Throughout this time period, Cunningham asserts that Ohnmeiss would frequently refer to his genitalia in front of her as "little Bill" or "turtle-turtle." She claims that when an attractive women would come into the police station, Ohnmeiss would state "go back in turtle- turtle." (Docket No. 17 at ¶ 26). The plaintiff alleges that during her employment with the Town of Ellicott Police Department, Ohnmeiss would make persistent unsolicited comments such as: comments about his sex life; sex with his wife; that he could masturbate eight times a day; about girls that he would "hit on" when he went out with the guys; how he tried to sexually seduce a waitress at a restaurant called "Pal Joeys"; about his daughter's sex life; about his sexual escapades as a young man in the military, particularly with "ten dollar prostitutes"; and how he wanted to do a "threesome" with his cousin. (Docket No. 17 at ¶ 27). Finally, the plaintiff alleges that Ohnmeiss would routinely ask her if she had sexual intercourse with her male co- workers. Cunningham asserts that all of these comments were unwelcome and affected her ability to work as a patrol women (Docket No. 17 at ¶ 27).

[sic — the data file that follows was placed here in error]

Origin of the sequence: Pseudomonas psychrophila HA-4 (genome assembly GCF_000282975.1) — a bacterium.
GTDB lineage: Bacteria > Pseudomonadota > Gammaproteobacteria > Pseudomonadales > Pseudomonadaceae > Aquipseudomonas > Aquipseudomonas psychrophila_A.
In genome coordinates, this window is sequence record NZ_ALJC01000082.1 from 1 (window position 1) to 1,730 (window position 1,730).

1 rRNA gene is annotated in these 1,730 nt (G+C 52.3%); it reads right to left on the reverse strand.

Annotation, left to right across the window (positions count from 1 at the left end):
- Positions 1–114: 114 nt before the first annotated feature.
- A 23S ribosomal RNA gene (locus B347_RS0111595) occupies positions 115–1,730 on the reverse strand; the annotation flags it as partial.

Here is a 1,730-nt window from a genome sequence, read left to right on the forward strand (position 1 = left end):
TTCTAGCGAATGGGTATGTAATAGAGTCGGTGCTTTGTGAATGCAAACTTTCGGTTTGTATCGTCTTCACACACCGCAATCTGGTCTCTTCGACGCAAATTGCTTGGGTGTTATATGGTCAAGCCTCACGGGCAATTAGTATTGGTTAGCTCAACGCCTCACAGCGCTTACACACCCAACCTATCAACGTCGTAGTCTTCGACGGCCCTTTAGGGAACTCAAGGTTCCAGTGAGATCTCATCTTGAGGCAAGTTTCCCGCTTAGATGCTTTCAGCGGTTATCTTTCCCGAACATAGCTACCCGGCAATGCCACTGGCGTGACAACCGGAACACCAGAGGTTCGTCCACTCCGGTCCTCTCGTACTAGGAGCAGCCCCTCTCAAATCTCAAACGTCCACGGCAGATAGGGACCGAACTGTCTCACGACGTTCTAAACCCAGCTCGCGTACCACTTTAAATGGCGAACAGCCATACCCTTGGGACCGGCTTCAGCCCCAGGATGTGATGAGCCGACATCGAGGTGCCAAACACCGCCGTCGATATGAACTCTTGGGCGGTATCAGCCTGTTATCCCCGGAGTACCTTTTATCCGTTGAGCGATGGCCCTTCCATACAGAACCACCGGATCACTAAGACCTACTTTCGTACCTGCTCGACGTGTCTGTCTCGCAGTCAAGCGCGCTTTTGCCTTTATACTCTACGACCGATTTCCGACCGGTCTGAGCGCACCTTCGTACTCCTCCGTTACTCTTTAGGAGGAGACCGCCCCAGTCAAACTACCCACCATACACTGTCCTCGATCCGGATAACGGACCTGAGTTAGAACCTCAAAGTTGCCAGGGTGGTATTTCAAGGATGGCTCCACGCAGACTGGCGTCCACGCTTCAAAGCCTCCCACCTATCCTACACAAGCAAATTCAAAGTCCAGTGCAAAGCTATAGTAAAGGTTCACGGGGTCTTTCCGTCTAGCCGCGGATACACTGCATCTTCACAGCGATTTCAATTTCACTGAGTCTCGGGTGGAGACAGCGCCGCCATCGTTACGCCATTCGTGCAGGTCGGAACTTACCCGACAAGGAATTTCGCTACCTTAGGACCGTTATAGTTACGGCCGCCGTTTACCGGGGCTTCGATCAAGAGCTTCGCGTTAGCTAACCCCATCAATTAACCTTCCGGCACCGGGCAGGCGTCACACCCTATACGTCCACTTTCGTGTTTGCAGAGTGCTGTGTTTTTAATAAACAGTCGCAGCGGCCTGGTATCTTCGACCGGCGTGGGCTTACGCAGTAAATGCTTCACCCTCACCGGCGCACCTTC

Cunningham asserts that after she rejected all of Ohnmeiss' sexual advances, she was subjected to "undue scrutiny" that eventually culminated in the recommendation of her termination by Ohnmeiss, which was ratified by the Town without further investigation. She claims that Ohnmeiss "cooperated" with a complaint filed by one of Cunningham's co-workers, Jim Curtis, alleging that she did not live in the Town of Ellicott as was required for the position.*fn1 (Docket No. 17 at ¶ 29). In September of 2003, Cunningham asserts that she complained to Ohnmeiss that Curtis was "stalking her" but that Ohnmeiss did nothing other than to tell her she "better not go around repeating" the allegation to anyone. (Docket No. 17 at ¶ 33). The plaintiff claims that her attorney contacted Ohnmeiss and informed him that Curtis' conduct was "potentially actionable." At the same time, according to Cunningham, she complained about Ohnmeiss' sexual harassment to Town Board member Brian Taylor. (Docket No. 17 at ¶ 33-34).